When people consider emotional intelligence training or coaching, one of the questions I am frequently asked is ‘Can you train people to increase their emotional intelligence?’ The question itself seems straightforward, but in truth the answer is no – you can’t train people to increase their emotional intelligence. What you can do as a coach or instructor is raise people’s awareness and then help to identify concrete strategies through which they can apply their newly acquired knowledge to everyday situations.
While an experienced instructor or coach can take responsibility for raising awareness and provide support for identifying concrete strategies, only the learner or coachee can apply the skills. When they do this, over and again, for a sustained period of time, the learning has a chance to embed itself and become a part of the person’s natural behaviour. Through this cycle, people move from not knowing what they don’t know (unconscious incompetence) through to behaviours becoming natural and automatic (unconscious competence).
This transition from one state to another is not direct, and requires that the learner or coachee pass through two other stages on the way – conscious incompetence (knowing what they don’t know), and conscious competence (knowing what they know).
I use this model to help explain the learning process in both my workshops and coaching relationships. (NOTE: I am not able to find the original source for the model, so if you are aware of the origin, please let me know so I can attribute appropriately).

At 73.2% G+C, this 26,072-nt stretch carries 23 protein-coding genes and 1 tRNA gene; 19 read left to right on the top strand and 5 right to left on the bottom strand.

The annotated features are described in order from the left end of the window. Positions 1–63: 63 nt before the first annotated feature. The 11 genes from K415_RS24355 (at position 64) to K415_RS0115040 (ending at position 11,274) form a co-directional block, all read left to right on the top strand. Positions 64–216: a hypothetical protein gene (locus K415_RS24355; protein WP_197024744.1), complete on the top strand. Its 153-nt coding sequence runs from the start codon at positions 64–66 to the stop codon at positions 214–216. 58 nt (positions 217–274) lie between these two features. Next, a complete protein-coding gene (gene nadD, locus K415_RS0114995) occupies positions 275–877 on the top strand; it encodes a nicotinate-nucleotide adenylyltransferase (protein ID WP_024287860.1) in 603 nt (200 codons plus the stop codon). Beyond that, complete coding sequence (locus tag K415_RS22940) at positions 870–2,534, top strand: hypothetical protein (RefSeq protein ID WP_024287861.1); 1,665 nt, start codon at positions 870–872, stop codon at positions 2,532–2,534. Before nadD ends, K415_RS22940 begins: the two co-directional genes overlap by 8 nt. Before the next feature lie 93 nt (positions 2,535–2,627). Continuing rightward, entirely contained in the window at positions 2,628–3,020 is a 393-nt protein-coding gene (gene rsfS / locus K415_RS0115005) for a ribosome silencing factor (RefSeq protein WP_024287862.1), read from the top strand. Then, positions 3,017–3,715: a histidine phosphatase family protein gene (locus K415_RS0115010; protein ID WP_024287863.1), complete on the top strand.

As indicated by the cyclical nature of the model, this is a continuous process of recognizing and realizing new levels of awareness and competence. It’s one of the reason’s that coaching and mentoring are such great processes for increasing emotional effectiveness. It allows the cycle of increasing awareness, defining strategies, and applying learning to be evaluated and repeated over and again throughout the relationship.
Those who have been most successful and becoming more emotionally effective are those that practice their skills constantly. Like most human mental and physical activity, if you want to get really good at something you have to practice it consciously every day until you become unconsciously competent. Once at that place, you will discover a new level of awareness (unconscious incompetence) from which to start building once again.
If it sounds like hard work, it is. But having seen individuals, relationships, and workplaces transformed by more emotionally effective leaders, I can tell you it is work worth doing.